A new lawsuit adds more allegations of financial misdeeds against Kade Holliday, the Republican who resigned as clerk of Craighead County after being charged with stealing $1.6 million in public money.
The suit is by Total Healthcare LLC, doing business as Twisted Foods, and Rose Hankins. The company sold customized meals. Holliday and his management company are defendants.
The suit says when the company was formed in 2015, Holliday was given 30 percent of the business instead of salary in return for providing accounting and managerial expertise.
After Holliday’s arrest, Hankins checked her company’s records and discovered the company had been plundered by Holliday diverting company money to personal accounts. (This is what he’s alleged to have done with Craighead County accounts. He’s also been accused of taking $15,000 to $20,000 from a local business group for which was de facto treasurer. )
The suit identifies $154,000 in transfers of money from the company to Holliday accounts in May and June alone. But the suit says there’s evidence of other “widespread” embezzlement, including payments of expenses for other Holliday companies and personal expenses including online gaming accounts. That last could be a clue about where all the money went.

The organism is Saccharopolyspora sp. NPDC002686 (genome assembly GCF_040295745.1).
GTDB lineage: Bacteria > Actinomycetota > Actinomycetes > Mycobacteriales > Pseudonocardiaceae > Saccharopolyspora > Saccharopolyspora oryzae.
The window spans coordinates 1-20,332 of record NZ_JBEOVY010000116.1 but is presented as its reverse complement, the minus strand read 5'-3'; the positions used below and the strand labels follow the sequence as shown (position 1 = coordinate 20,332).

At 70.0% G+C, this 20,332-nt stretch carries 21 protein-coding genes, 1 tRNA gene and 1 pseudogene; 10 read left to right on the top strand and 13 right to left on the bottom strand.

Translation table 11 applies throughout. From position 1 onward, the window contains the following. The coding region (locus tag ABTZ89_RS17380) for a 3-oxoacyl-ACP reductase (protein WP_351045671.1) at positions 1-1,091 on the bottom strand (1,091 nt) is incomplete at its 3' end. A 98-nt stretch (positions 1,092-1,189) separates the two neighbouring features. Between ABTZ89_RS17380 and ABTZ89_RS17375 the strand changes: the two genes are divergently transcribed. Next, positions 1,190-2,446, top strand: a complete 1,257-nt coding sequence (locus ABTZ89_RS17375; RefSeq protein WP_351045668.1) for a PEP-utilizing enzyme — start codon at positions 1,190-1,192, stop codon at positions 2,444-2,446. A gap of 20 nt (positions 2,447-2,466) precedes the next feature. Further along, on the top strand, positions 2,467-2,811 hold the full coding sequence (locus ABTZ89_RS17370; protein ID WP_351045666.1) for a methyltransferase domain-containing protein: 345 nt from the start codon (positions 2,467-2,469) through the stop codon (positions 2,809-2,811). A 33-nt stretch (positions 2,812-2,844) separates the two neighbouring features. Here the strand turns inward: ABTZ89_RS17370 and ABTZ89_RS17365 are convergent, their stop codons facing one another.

The investigation is continuing, but the lawsuit says it believes it has identified $500,000 in losses in some 100 transactions. It also says it believes Holliday created debt for the company with loans from various institutions, perhaps more than $200,000.
Holliday’s actions have led to the financial ruin of the business, which employed 50 people, the suit said. The loss — of profits from the business and value of goodwill — is more than $1 million, it says. The Twisted Foods Facebook page seeks contributions from supporters to continue business in Jonesboro and Nashville.
The suit seeks damages, but in the meanwhile also wants Holliday’s records preserved and for any assets he retains to be put in a trust he can’t spend.
UPDATE: More details on the spending on the Twisted Foods location in Nashville is included in a motion filed to intervene in Craighead County’s civil lawsuit to recover for Holliday. The suit said Holliday had provided a statement from a Vanguard investment account with a total of $2.3 million and had said a portion of that money was earmarked for the Nashville project.
In searching Facebook for a photo of the Twisted Foods in Nashville, I happened to stumble across this entry by someone who described working there.